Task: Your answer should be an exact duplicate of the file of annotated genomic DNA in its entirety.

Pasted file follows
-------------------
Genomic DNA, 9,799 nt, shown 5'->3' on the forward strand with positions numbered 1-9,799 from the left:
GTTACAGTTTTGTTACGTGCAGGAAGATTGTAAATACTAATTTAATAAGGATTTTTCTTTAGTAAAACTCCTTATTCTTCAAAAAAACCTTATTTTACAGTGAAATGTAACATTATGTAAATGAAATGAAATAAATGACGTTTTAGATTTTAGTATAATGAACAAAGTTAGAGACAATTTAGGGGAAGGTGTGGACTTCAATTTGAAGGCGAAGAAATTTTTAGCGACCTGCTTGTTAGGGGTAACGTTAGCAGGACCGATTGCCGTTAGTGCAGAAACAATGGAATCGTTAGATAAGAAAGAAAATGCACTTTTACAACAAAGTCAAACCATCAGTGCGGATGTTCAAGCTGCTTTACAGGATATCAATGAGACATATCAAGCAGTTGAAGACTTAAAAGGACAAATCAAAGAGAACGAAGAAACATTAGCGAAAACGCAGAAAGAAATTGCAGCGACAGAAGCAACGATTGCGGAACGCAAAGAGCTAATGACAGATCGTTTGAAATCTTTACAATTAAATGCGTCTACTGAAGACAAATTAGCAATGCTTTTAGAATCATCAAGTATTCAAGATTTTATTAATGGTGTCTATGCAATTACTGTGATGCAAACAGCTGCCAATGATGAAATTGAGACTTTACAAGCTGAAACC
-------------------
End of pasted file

Genomic DNA, 9,799 nt, shown 5'->3' on the forward strand with positions numbered 1-9,799 from the left:
GTTACAGTTTTGTTACGTGCAGGAAGATTGTAAATACTAATTTAATAAGGATTTTTCTTTAGTAAAACTCCTTATTCTTCAAAAAAACCTTATTTTACAGTGAAATGTAACATTATGTAAATGAAATGAAATAAATGACGTTTTAGATTTTAGTATAATGAACAAAGTTAGAGACAATTTAGGGGAAGGTGTGGACTTCAATTTGAAGGCGAAGAAATTTTTAGCGACCTGCTTGTTAGGGGTAACGTTAGCAGGACCGATTGCCGTTAGTGCAGAAACAATGGAATCGTTAGATAAGAAAGAAAATGCACTTTTACAACAAAGTCAAACCATCAGTGCGGATGTTCAAGCTGCTTTACAGGATATCAATGAGACATATCAAGCAGTTGAAGACTTAAAAGGACAAATCAAAGAGAACGAAGAAACATTAGCGAAAACGCAGAAAGAAATTGCAGCGACAGAAGCAACGATTGCGGAACGCAAAGAGCTAATGACAGATCGTTTGAAATCTTTACAATTAAATGCGTCTACTGAAGACAAATTAGCAATGCTTTTAGAATCATCAAGTATTCAAGATTTTATTAATGGTGTCTATGCAATTACTGTGATGCAAACAGCTGCCAATGATGAAATTGAGACTTTACAAGCTGAAACC